A picture of a red fox on the hunt in the Canadian Arctic has secured a national photography award for a PhD student at the School of GeoSciences.
Sandra Angers-Blondin, who is studying in the School of GeoSciences, was the student winner in the Dynamic Ecosystems category of the British Ecological Society’s annual photography competition.
The winning image was taken on the island of Qikiqtaruk in the Arctic Ocean, which lies a few miles off the coast of Yukon in northern Canada.
It is part of a series of photographs taken by Angers-Blondin for a bursary project to promote environmental awareness.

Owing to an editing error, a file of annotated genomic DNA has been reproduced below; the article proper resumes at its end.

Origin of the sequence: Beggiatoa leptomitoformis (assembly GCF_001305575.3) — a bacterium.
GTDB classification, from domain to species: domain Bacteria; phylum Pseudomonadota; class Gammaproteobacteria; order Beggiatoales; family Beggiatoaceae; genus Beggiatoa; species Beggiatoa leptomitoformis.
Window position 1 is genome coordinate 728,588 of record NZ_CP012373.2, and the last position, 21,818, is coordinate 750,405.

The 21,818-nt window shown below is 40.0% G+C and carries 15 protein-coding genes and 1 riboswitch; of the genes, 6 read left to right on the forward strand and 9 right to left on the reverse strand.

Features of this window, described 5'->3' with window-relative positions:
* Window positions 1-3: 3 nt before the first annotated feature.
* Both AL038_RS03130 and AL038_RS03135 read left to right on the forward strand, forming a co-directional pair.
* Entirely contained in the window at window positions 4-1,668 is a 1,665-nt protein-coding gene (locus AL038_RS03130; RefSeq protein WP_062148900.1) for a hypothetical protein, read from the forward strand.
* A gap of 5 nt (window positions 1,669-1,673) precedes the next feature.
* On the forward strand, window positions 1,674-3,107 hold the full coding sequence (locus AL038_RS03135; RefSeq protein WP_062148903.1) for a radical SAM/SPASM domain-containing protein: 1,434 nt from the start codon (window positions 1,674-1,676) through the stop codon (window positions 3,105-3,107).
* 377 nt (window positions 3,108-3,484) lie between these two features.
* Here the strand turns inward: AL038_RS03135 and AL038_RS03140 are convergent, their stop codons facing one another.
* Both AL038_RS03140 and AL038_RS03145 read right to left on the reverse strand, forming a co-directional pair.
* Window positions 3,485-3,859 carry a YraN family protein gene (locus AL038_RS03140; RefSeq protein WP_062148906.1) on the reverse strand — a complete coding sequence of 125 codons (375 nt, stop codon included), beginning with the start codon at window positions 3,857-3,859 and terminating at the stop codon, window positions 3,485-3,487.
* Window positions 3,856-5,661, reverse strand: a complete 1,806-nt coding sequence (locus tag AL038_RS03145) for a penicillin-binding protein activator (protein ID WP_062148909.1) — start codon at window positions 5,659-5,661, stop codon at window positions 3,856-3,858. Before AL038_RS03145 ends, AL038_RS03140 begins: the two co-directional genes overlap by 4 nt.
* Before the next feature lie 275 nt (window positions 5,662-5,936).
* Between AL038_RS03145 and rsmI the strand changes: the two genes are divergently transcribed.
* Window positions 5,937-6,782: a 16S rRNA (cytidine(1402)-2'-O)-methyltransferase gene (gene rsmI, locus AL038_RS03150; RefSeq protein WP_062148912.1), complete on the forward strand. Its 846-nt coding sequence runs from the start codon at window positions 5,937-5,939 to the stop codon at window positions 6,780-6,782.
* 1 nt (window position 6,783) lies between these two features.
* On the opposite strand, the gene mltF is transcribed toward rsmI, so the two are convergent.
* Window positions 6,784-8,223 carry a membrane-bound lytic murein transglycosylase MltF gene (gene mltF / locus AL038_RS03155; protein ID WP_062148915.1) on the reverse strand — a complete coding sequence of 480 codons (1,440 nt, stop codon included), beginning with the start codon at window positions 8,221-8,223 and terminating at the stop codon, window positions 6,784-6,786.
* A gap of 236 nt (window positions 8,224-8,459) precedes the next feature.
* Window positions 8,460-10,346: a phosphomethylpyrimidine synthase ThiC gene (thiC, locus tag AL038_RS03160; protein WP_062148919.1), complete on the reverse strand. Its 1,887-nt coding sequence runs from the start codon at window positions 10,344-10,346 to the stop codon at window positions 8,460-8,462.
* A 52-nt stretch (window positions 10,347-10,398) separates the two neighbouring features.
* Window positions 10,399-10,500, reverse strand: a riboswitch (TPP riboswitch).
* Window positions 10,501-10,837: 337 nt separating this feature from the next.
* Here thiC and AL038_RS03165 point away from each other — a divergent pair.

The Environmental Awareness Bursary is funded by The Royal Photographic Society and The Photographic Angle.
Sandra is part of Team Shrub, which carries out research to understand how climate change influences tundra ecosystems and biodiversity.
The team’s work on Qikiqtaruk was funded by the UK & Canada Arctic Partnership Bursaries Programme and the Walters Kundert Fellowship from the Royal Geographical Society.
“I love communicating science in various ways, especially through photography, a hobby of mine for several years. I am therefore very happy to be recognised by the British Ecological Society. I took the photo during an expedition to my favourite PhD site, Qikiqtaruk-Herschel Island in the Canadian Arctic, where I study vegetation responses to climate change. This fox was a local celebrity in camp, and I spent many evenings watching it hunt and roam around.”
Image credit: Sandra Angers-Blondin / British Ecological Society